Topic outline

  • Ingress and Ingress Controllers

    Often we need to use an ingress object to provide path based or (sub-) domain based routing with TLS termination and other capabilities defined through annotations in the ingress resource.

    An ingress provides a mean to get an entry point to the services within a cluster, in other words an ingress exposes HTTP and HTTPS routes from outside the cluster to services within the cluster, a service itself provides a cluster IP and does act as an internal LoadBalancer.

    An Ingress handles load balancing at Layer 7 and the Ingress Controller creates ingress objects which defines the routing rules for a particular application using a host, path or other rules to send traffic to service endpoints on to the Pods.

    Ingress is a separate declaration that does not depend on the Service type and with Ingress multiple Services and backends could be managed with a single load balancer ( → enjoy this article about Load Balancing and Reverse Proxying for Kubernetes Services).

    A service defined with the type LoadBalancer is exposed with an external IP to the outside of the cluster (in most cases to the internet), this IP is not bound to a physical interface and is usually handed out through a switch / router via DHCP.

    An Ingress without a load balancer service in the front is a Single Point of Failure, that’s why usually an ingress is combined with a Load Balancer in the front to provide High Availability with intelligent capabilities through the Ingress Controller such as path based or (sub-) domain based routing with TLS termination and other capabilities defined through annotations in the ingress resource.

    As already mentioned k3s comes with the Traefik Ingress Controller as the default Ingress Controller, which allows us to define an Ingress object for HTTP(S) traffic to be able to expose multiple services through a single IP.

    By creating an ingress for a service, the ingress controller will create a single entry-point to the defined service in the ingress resource on every node in the cluster.

    The ingress controller service itself on k3s is exposed with the type LoadBalancer by k3s traefik service load balancer implementation of k3s and it scans all ingress objects in the cluster and makes sure that the requested hostname or path is routed to the right service in our k8s cluster.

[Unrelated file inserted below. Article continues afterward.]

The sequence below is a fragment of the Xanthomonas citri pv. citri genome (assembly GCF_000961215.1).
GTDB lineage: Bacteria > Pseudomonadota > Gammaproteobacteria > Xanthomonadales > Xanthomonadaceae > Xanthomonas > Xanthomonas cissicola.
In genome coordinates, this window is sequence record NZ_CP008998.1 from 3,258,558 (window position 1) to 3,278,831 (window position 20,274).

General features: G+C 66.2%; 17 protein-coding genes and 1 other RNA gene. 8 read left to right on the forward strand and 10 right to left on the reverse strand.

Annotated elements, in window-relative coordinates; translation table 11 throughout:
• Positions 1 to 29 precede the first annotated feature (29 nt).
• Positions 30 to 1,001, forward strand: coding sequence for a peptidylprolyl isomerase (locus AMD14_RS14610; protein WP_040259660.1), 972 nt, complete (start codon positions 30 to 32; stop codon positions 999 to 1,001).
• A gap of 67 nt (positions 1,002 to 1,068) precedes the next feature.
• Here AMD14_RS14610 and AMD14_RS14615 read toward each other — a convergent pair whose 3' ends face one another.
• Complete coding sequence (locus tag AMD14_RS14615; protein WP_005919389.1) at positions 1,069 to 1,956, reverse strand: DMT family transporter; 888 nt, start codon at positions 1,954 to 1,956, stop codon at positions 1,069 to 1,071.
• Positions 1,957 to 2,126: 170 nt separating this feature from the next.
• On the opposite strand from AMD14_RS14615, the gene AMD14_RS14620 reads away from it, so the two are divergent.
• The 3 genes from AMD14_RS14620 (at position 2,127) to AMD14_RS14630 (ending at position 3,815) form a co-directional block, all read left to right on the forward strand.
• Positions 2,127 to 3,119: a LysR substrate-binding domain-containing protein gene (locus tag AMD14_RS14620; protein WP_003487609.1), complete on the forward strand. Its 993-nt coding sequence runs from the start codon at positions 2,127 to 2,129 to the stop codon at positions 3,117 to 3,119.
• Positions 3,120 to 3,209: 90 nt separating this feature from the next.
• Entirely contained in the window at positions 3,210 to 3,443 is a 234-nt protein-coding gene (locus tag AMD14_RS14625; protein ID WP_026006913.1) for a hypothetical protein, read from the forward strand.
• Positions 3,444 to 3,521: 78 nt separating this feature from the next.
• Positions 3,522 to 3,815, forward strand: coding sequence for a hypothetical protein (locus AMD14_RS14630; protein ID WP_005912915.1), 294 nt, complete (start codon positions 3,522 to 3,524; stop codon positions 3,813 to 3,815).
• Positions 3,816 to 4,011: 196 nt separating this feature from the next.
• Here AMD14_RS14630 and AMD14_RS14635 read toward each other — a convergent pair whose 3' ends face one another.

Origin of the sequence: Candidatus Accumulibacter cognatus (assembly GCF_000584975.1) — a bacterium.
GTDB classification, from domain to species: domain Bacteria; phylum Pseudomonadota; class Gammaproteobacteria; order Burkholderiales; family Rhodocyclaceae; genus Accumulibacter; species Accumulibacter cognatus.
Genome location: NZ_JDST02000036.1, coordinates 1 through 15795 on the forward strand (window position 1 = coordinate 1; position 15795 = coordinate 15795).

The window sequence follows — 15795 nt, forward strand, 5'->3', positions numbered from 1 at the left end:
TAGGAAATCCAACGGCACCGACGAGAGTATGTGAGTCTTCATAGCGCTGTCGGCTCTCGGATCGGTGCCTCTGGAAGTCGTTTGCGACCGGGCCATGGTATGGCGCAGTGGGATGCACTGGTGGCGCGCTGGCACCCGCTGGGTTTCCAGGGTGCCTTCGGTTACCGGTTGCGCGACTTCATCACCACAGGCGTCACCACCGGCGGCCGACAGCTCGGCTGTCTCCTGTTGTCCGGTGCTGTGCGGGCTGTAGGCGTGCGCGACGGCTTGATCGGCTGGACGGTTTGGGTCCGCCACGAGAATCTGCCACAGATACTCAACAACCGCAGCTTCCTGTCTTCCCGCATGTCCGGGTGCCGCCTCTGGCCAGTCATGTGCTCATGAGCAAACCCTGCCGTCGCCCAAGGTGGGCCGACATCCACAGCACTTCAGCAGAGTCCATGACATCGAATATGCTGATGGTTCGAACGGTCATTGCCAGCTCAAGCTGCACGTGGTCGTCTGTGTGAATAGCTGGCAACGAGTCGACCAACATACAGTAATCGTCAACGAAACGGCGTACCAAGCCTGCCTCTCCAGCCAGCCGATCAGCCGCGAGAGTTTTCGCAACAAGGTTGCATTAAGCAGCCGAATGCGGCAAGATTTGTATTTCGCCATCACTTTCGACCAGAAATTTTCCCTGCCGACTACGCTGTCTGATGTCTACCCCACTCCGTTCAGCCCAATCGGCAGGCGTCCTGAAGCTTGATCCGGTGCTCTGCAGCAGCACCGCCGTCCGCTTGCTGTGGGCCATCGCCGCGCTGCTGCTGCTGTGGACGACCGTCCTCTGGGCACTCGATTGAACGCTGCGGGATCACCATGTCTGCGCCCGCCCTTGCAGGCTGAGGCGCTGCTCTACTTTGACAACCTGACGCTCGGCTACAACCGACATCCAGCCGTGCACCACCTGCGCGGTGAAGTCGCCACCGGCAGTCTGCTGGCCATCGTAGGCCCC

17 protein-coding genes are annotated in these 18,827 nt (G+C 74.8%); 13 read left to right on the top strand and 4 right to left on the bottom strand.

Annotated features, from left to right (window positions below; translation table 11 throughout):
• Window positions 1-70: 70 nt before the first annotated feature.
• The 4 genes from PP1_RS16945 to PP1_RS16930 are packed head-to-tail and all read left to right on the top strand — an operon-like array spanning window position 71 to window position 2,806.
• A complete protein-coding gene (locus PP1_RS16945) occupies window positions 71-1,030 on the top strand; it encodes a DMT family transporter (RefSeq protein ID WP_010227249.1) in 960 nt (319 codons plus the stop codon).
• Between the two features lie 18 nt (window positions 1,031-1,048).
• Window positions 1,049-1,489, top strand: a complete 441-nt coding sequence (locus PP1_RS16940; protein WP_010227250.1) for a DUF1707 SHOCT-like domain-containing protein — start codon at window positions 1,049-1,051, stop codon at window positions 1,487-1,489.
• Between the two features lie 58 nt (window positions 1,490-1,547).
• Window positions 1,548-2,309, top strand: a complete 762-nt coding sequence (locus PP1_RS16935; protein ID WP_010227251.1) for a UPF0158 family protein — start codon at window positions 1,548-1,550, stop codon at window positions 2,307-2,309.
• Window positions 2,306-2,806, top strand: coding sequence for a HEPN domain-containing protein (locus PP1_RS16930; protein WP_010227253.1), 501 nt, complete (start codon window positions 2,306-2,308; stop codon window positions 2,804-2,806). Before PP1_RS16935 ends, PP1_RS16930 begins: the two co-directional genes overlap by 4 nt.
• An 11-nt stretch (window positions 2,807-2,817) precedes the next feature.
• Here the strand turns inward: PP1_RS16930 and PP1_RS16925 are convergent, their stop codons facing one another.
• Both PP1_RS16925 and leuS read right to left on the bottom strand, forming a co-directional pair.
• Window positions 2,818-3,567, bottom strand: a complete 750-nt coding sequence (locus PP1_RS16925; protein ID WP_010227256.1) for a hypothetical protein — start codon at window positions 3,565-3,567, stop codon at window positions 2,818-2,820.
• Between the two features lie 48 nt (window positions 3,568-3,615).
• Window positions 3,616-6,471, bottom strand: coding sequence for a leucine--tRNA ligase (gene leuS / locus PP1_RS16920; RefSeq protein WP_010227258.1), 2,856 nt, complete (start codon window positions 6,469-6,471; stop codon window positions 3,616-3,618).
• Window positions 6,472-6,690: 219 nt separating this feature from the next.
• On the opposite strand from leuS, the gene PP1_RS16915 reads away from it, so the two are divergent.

With that said, k3s provides out-of-the-box ingress and in-cluster load balancing through built-in k8s services capabilities, since a service in k8s is an internal load balancer as well.

    Nice to know

    A k8s service provides internal load balancing capabilities to the end-points of a service (containers of a pod).

    An ingress provides an entry point to a service defined through the ingress definition to the out-side world of a cluster.

    A service defined with the type load balancer is exposed with an external IP and doesn’t provide any logic or rules for routing the client requests to a service.

    A load balancer implementation is up to us or the cloud service provider, on bare metal environments MetalLB is the (only?) software defined load balancer implementation which we can use.

    A MetalLB implementation without an ingress controller support doesn’t make sense in most cases, since MetalLB doesn’t provide any support to route client requests based on (sub-) domain name or path or provide TLS termination on the LB side out of the box.


    • Ingress with TLS

      In the follwoing we're using the traefik ingress controller and an ingress object to provide path based or (sub-) domain based routing with TLS termination with a valid mkcert made TLS certificate on our lab environment.

      ingress-controller-traefik.png

      The following works only on clusters which have a load balancer support.